Christopher V. Mirus, Ph.D.

Dr. Mirus arrived at the University of Dallas in 2006. His areas of interest include ancient philosophy, especially Aristotle, epistemology and philosophy of science, and metaphysics and philosophy of nature. He is passionate about teaching Philosophy and the Ethical Life to first-semester freshman, seminars on Aristotle to graduate students, and everything in between. He is currently teaching in the undergraduate Rome program.

In addition to his teaching, Dr. Mirus is currently at work on two large projects: a book on the goodness and beauty of being in Aristotle, and an online platform for the analysis of philosophical texts. To explore the possibilities offered by the latter, he has completed a translation of Aristotle’s Categories and begun working on a detailed commentary.

In the rather nebulous future, he would like to investigate the possibility of developing a thoroughly relationalist metaphysics echoing Aquinas’s relationalist account of the Trinity, in dialogue with philosophical theories such as relationalism about space and time, ontic structural realism, color relationalism, and constructivism regarding historically contingent cultural realities.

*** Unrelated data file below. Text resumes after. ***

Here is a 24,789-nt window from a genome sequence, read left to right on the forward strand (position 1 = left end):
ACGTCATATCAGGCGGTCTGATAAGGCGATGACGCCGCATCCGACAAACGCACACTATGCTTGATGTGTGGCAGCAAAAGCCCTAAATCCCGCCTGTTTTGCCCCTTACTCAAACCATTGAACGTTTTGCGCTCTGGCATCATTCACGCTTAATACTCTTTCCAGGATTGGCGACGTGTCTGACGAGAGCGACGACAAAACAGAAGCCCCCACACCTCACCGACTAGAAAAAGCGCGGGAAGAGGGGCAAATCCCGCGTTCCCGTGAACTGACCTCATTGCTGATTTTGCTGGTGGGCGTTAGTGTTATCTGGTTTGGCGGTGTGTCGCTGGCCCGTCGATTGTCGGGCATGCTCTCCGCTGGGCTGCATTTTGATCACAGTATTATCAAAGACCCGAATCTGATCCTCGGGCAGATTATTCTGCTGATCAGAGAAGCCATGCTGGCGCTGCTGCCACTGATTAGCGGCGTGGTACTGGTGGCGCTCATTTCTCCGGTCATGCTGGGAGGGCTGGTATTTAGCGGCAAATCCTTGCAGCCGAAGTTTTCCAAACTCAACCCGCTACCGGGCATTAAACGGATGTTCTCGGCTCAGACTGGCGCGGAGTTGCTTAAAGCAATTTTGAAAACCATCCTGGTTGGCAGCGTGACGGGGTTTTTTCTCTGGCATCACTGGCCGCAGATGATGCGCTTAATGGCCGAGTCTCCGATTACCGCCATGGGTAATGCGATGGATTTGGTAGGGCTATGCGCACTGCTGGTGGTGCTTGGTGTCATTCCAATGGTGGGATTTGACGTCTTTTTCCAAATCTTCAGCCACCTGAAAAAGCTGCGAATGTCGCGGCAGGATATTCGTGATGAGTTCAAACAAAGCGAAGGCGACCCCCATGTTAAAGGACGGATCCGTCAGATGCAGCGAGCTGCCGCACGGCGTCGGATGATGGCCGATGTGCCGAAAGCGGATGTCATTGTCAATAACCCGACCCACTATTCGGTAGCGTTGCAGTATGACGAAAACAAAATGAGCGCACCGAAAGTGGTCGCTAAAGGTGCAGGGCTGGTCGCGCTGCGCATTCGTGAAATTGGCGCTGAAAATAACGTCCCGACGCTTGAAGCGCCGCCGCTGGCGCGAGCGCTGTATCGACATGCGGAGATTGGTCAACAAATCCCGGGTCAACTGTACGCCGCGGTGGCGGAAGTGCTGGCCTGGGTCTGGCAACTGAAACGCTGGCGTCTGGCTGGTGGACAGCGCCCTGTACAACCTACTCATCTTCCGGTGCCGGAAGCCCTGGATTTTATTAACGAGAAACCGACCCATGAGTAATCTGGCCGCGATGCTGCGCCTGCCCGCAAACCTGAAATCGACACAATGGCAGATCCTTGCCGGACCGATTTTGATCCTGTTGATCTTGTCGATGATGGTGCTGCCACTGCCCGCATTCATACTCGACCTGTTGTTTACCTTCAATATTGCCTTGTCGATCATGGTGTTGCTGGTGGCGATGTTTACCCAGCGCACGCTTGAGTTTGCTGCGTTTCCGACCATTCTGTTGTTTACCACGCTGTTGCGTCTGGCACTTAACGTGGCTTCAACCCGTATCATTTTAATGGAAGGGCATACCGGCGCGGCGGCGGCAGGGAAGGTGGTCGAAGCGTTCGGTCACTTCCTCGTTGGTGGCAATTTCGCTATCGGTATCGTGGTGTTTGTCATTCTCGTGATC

Dr. Mirus received his doctorate in History and Philosophy of Science, concentrating in philosophy, from the University of Notre Dame in 2004. He did his undergraduate work in theology and philosophy at Christendom College, graduating in 1997. Before arriving in Dallas he taught briefly at Notre Dame, Hunter College, and the University at Albany.

Recent Courses

Phi 1301 Philosophy and the Ethical Life
Phi 2323 The Human Person
Phi 3311 Philosophy of Being
Phi 3343 From Ancient to Medieval Philosophy
Phi 3351 Junior Seminar: Aristotle’s De anima
Phi 4331 Epistemology
Phi 4333 Philosophy of Science
Phi 6310 Text Seminar: Aristotle’s Organon
Phi 6310 Text Seminar: Aristotle’s De Anima
Phi 6310 Text Seminar: Aristotle’s Metaphysics

Research Interests

Relationalism about space and time, ontic structural realism, color relationalism, and constructivism regarding historically contingent cultural realities.

Selected Publications

“Homonymy and the Matter of a Living Body.” Ancient Philosophy 21 (2001): 357–73.

“Aristotle’s Agathon.” The Review of Metaphysics 57 (2004): 515–36.

“The Metaphysical Roots of Aristotle’s Teleology.” The Review of Metaphysics 57 (2004): 699–724.

“The Homogeneous Bodies in Meteorology IV.12.” Ancient Philosophy 26 (2006): 45–64.

“Aristotle on Beauty and Goodness in Nature.” International Philosophical Quarterly 52 (2012): 79–97.

“Order and the Determinate: The Good as a Metaphysical Concept in Aristotle.” The Review of Metaphysics 65 (2012): 499–523.

“Space.” In New Catholic Encyclopedia Supplement 2012–13: Ethics and Philosophy, edited by Robert L. Fastiggi, vol. 4, 1448–51. Detroit: Gale, 2013.

“Excellence as Completion in Aristotle’s Physics and Metaphysics.” The Review of Metaphysics 66 (2013): 663–90.

Foreward. Evidence for God from Physics and Philosophy: Extending the Legacy of Monsignor Georges Lemaître and St. Thomas Aquinas, by Robert J. Spitzer, S.J. University of Dallas Aquinas Lectures. South Bend, IN: St. Augustine’s Press, 2015.